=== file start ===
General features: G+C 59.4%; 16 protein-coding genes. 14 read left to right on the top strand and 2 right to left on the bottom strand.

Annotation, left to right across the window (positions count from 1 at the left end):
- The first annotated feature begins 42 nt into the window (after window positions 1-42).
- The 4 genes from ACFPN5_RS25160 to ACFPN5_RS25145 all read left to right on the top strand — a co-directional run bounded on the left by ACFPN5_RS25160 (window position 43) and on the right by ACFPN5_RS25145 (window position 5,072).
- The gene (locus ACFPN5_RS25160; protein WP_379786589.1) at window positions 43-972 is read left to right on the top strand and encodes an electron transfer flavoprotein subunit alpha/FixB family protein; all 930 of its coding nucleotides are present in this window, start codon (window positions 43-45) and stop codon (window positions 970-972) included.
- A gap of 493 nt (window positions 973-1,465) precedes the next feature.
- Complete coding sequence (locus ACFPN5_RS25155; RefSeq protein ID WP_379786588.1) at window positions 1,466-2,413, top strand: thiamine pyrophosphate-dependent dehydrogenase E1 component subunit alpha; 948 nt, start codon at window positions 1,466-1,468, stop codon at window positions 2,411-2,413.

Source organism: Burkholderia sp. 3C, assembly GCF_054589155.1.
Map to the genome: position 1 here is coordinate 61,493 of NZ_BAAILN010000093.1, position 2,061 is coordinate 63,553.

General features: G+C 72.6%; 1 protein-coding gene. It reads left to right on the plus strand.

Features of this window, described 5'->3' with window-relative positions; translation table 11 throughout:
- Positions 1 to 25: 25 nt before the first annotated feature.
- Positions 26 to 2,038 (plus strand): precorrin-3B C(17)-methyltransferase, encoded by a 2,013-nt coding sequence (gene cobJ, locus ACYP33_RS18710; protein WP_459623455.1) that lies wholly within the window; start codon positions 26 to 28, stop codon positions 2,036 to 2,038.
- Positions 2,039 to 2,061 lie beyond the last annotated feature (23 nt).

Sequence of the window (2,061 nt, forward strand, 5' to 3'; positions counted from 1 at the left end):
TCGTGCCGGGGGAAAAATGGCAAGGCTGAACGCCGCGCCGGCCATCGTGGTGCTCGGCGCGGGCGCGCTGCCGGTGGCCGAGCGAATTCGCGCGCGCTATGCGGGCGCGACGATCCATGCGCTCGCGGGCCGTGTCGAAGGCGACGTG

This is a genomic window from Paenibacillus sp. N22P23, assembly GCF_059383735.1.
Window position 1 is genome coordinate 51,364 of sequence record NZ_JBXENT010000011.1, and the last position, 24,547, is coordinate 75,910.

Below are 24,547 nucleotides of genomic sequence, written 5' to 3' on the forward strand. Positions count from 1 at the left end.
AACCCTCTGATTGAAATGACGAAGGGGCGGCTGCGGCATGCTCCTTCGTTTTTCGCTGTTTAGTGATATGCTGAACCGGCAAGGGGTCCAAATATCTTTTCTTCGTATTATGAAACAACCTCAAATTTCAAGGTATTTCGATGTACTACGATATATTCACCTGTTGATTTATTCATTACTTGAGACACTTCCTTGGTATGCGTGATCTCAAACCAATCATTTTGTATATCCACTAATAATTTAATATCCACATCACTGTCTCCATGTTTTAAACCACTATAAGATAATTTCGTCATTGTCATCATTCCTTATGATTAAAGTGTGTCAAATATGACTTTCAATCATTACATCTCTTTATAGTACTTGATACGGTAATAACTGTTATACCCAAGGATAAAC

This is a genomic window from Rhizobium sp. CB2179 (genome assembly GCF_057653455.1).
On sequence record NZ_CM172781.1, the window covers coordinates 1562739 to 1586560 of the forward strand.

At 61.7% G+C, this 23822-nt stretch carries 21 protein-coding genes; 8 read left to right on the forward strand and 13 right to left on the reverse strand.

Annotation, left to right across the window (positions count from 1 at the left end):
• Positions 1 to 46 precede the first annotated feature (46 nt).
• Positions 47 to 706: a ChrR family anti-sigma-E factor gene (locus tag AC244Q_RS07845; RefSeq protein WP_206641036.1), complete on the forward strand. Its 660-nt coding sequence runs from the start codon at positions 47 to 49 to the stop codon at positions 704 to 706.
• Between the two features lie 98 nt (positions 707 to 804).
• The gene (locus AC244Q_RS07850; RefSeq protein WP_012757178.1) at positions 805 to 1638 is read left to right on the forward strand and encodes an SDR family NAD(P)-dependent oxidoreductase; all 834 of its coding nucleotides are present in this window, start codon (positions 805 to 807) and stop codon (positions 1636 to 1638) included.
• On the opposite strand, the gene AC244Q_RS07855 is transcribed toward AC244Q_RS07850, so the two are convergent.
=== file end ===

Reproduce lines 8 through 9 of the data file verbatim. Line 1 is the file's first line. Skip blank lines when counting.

Source organism: Burkholderia sp. 3C, assembly GCF_054589155.1.
Map to the genome: position 1 here is coordinate 61,493 of NZ_BAAILN010000093.1, position 2,061 is coordinate 63,553.